Thank you for the encouraging answer.  I'll have a learning curve to accomplish such an extension myself, but I may find others in the Empyrion community who are readily capable of doing it.

 

Regarding your question about runtime merging, I may not have communicated what I meant very well.  Skyrim, for example, has an intrinsic ability to load multiple ESP files containing some of that game's data structures, and further it has a means of establishing a load order precedence between them to create a rudimentary conflict resolution.

 

Empyrion has NONE of that: it knows how to load ONE each of specifically named and located .ECF and .YAML files.  Any modding that is done requires that the changes be made directly in those files.  The only exception to this are "scenarios", which are like an alternative data set to be loaded but, again, there is no provision for loading that data from multiple arbitrarily named files with precedence to resolve conflicts.

 

So, having multiple mods for Empyrion that might alter the same properties in the same files would require that the extension itself be able to merge these mod files together with the base game data files whose data they alter with some sort of conflict resolution.  It's an extra order of complexity that the built-in extension for Skyrim doesn't require because the game itself handles it.  In this instance, the entire process must be external to the game.

 

Does that change your answer at all?



#4
Nagev

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Thanks for clarifying - and yes a Vortex extension is able to cater for your game's modding requirements, and will merge data structures from multiple mod files into the specifically named .ECF/.YAML game files whenever the user deploys his mods, but please keep in mind what I said in my previous post - any data structure level conflicts (i.e. whenever 2 mods modify the same property) will have to be resolved by the merging logic written by the extension developer. The developer would have to register the merge using the extension context object we forward to dynamic extensions.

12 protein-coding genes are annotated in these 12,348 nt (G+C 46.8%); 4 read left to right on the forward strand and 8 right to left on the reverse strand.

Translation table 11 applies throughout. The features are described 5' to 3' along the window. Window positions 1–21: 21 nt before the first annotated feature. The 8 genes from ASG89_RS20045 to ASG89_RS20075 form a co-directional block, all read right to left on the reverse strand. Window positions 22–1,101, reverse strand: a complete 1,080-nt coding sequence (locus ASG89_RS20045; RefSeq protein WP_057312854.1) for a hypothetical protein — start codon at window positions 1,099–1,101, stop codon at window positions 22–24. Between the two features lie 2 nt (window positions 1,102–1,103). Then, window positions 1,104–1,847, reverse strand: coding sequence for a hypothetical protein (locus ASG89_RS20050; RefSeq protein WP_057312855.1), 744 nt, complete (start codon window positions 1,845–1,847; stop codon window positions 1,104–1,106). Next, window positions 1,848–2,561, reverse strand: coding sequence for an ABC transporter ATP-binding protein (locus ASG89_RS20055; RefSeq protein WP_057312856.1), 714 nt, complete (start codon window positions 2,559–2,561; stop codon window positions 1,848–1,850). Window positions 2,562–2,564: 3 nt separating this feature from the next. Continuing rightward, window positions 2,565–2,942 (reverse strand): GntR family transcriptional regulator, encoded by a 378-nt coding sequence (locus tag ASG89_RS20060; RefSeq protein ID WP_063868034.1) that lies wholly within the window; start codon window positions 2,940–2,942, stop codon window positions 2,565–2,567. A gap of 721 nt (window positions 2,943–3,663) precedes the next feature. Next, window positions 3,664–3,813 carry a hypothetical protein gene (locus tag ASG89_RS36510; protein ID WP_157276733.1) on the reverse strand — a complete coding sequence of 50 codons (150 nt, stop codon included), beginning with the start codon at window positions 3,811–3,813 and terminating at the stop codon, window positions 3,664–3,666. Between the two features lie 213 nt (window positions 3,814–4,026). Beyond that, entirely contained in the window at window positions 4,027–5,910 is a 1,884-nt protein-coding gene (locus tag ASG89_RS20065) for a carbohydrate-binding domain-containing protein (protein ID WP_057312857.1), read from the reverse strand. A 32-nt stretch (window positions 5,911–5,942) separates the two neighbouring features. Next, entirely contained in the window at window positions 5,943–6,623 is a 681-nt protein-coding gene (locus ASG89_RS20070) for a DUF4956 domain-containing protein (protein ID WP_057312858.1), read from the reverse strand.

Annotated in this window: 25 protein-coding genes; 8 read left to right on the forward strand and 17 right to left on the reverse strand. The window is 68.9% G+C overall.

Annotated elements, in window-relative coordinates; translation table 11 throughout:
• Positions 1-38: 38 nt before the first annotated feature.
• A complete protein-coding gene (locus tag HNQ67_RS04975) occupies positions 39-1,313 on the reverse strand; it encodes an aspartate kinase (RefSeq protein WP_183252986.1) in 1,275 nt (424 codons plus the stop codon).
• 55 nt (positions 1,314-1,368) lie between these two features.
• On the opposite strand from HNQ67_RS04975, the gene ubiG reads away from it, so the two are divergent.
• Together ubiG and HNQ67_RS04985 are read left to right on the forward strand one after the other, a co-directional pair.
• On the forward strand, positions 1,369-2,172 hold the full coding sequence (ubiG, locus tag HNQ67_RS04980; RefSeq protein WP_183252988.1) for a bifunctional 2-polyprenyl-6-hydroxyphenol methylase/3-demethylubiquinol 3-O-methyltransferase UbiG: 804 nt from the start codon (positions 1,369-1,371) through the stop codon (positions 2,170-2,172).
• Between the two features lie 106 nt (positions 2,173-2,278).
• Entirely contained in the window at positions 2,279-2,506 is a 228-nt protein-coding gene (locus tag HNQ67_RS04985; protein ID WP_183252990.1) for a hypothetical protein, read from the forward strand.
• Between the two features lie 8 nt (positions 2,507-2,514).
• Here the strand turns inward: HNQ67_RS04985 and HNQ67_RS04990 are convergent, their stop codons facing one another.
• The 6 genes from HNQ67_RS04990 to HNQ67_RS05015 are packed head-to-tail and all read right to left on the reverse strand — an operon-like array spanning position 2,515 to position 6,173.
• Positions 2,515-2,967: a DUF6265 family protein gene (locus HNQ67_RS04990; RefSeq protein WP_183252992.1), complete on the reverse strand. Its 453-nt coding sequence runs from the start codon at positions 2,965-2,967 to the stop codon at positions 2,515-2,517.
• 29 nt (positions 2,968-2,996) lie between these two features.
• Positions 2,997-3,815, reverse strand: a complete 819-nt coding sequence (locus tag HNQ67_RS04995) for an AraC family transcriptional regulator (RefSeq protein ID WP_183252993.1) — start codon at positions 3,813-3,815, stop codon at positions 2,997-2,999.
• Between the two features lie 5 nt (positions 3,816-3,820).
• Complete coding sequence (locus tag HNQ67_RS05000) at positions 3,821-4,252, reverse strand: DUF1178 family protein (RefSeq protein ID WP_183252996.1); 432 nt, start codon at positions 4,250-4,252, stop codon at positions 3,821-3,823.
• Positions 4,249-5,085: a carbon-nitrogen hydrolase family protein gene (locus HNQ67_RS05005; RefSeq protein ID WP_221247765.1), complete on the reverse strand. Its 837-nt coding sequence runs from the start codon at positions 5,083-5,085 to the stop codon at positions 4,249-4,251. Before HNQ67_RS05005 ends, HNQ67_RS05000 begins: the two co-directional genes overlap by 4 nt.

If load ordering is also required, we've recently developed an improved file based load ordering API which will be released with Vortex 1.4.x. The new API can be used during the merge to ascertain which mod has higher priority (users can organize their mods via a drag-and-drop page); I'm currently creating a usage document for it and can post you a link to it once it's done.



#5
VulcanTourist

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This sounds very promising.  Currently the NexusMods site for this game is a waste of space, as there's no practical facility for using more than one mod (file) at a time and the majority of the "content" is just in-game construction projects and not mods.  A Vortex extension that added functional modding to the game would give the site a functional purpose and players a reason to visit.  Right now they have no reason at all to visit here instead of the Steam Workshop for the game.



#6
zaphodikus

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Greets, Heya there VulcanTourist.

This is a cool idea - the way we are describing this to me, as someone who does not know the nexus system at all, is that we need to write our own implementations in javascript/typescript and then things may well start slotting into place.

 

I have coded a lot in a previous lifetime, but not JS, but nothing stops me from trying from the sounds of this. Basically the pain is this.